human capital

Wide margins of error, instability on city's value-added reports

Some English Language Arts teachers received high "value-added" scores in 2007 but much lower scores in 2008.

The value-added reports meant to measure city teachers’ effectiveness have wide margins of error and give judgments that fluctuate — sometimes wildly — from one year to the next, a new analysis finds.

Schools Chancellor Joel Klein has instructed principals to use the Teacher Data Reports as one way to decide which teachers should receive tenure. Teachers who teach English or math to students in grades three through eight receive the reports.

The NYU economist Sean Corcoran found that 31 percent of English teachers who ranked in the bottom quintile of teachers in 2007 had jumped to one of the top two quintile by 2008. About 23 percent of math teachers made the same jump.

There was an overall correlation between how a teacher scored from one year to the next, and for some teachers, the measurement was more stable. Of the math teachers who ranked in the top quintile in 2007, 40 percent retained that crown in 2008.

The Annenberg Institute for School Reform at Brown University, which has a history of criticizing the Bloomberg administration, published Corcoran’s findings, which were part of a wider look at the practice of assigning “value-added” scores to teachers based on their students’ test scores.

The analysis explains the difference between what value-added scores of teachers aim to do and what value-added measurements actually do in practice. The dream is to isolate the effect of a teacher on students’ performance from the effect of everything else; the reality is that the measures approximate that isolated effect with statistics, weak tests, and small sample sizes.

Corcoran offers some praise. “The simple fact that teachers and principals are receiving regular and timely feedback on their students’ achievement is an accomplishment in and of itself, and it is hard to argue that stimulating conversation around improving student achievement is not a positive thing,” he writes. “But,” he writes,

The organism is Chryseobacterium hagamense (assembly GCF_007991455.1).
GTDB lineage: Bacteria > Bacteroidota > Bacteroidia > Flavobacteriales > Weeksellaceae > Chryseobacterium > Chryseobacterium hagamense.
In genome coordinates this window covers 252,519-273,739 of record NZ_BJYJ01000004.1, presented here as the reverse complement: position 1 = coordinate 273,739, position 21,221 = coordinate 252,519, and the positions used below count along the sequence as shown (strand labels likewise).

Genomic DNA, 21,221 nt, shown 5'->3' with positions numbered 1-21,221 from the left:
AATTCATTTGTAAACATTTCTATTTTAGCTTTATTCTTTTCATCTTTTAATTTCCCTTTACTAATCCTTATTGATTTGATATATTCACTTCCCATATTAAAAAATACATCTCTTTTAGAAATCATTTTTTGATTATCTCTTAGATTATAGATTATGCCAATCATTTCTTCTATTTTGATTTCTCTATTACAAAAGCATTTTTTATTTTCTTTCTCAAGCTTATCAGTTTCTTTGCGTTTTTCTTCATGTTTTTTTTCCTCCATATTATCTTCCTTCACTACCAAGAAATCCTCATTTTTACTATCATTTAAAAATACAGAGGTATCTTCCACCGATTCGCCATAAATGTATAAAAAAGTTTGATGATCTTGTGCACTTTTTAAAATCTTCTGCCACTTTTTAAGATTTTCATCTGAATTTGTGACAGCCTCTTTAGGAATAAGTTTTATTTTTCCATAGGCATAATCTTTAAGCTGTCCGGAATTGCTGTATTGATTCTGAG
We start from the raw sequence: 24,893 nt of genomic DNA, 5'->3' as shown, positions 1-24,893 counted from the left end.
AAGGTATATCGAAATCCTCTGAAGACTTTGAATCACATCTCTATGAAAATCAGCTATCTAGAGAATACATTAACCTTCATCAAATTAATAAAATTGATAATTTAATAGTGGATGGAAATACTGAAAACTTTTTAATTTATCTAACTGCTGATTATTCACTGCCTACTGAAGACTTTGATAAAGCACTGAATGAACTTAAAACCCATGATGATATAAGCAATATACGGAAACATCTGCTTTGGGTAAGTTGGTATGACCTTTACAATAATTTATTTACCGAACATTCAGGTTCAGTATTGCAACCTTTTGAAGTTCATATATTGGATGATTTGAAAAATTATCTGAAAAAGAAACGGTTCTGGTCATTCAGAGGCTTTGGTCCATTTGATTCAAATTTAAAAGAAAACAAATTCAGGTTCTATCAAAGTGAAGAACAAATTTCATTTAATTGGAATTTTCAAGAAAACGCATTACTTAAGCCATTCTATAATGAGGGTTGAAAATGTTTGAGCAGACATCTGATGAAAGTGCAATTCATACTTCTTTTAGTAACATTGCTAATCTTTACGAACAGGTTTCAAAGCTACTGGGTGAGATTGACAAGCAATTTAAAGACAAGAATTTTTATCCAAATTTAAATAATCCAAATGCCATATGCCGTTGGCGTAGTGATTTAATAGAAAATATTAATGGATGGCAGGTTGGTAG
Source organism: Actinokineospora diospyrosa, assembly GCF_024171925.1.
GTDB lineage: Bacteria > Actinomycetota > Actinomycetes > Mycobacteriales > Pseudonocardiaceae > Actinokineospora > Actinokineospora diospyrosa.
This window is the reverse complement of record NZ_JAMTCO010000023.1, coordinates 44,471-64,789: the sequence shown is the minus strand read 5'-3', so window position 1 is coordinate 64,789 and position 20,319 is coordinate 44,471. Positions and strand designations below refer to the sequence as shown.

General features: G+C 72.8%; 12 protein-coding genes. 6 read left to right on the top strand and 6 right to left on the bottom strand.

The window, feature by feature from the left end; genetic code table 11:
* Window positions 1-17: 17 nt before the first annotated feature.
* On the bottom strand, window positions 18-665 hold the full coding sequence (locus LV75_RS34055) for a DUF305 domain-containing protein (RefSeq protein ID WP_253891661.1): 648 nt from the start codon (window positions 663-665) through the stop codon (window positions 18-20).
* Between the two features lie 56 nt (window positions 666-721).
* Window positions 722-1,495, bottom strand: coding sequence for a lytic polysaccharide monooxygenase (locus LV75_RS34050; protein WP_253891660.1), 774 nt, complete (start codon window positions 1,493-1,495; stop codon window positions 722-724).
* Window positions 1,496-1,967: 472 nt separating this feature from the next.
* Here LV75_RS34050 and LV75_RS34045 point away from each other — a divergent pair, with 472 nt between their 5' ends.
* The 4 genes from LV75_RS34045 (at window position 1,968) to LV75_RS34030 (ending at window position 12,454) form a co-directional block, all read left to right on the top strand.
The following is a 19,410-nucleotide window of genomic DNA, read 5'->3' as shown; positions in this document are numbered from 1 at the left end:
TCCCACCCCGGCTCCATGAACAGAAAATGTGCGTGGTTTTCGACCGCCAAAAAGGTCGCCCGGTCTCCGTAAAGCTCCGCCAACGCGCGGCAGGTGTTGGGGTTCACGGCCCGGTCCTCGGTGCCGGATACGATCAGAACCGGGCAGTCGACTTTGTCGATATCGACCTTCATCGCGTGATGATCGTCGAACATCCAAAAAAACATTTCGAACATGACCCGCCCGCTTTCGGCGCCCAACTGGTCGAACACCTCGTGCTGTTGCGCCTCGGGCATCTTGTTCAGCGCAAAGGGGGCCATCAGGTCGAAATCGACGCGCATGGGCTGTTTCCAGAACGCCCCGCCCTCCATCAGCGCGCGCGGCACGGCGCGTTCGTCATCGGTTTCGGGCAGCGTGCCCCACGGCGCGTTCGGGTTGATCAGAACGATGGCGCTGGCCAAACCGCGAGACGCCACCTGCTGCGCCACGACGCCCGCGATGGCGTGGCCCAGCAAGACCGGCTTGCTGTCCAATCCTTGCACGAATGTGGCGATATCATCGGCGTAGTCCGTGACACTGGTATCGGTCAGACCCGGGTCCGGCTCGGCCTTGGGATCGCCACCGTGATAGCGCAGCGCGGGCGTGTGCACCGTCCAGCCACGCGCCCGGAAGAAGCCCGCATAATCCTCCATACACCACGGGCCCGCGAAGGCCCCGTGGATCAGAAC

teachers, policymakers, and school leaders should not be seduced by the elegant simplicity of “value-added.”

The weaknesses of value-added detailed in the report include:

  • the fact that value-added scores are inherently relative, grading teachers on a curve — and thereby rendering the goal of having only high value-added teachers “a technical impossibility,” as Corcoran writes
  • the interference of imperfect state tests, which, when swapped with other assessments, can make a teacher who had looked stellar suddenly look subpar
  • and the challenge of truly eliminating the influence of everything else that happens in a school and a classroom from that “unique contribution” by the teacher

Another challenge for the teachers and principals charged with using value-added scores for self-improvement is the uncertainty about what each individual teacher’s score actually is. On each teacher’s report, the city pinpoints the percentile ranking that represents how she compares to other teachers of the same subject and grade.

But while this is the ranking that the teacher most likely holds, it’s far from 100 percent certain. Indeed, the economists who make value-added scores can only be very certain that the teacher falls somewhere on a range of percentiles (and even getting that cautious, they’re still only 95 percent certain). This range, as you might remember from statistics, is called the “confidence interval.”

For most teachers, the confidence interval is at least 30 percentage points long. For math and English teachers with only one year’s worth of data, the average length is over 60 percentage points. That’s a range of, for instance, between the 10th and 70th percentile of teachers.

The average confidence intervals that Corcoran reports are in the chart below. You can see that, because the confidence intervals shrink as the sample size grows, they are longest when only a year’s worth of data is available.

Teachers in the Bronx face the least certainty. Corcoran guesses that this is because their students are the most likely not to be measured, thereby lowering the data pool — either because the students are classified as special ed or English language learners, and don’t take the state test, or because the students move from year to year, making data about their growth over time harder to come by.

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The full report is here and below.
The Use of Value-Added Measures of Teacher Effectiveness in Policy and Practice

state of the union

New York City teachers union braces for Supreme Court ruling that could drain money and members

PHOTO: Patrick Wall
UFT President Michael Mulgrew (standing) met with teachers during a school visit in 2014.

A few dozen labor leaders gathered recently at the the headquarters of New York City’s 187,000-member teachers union to hear a cautionary tale.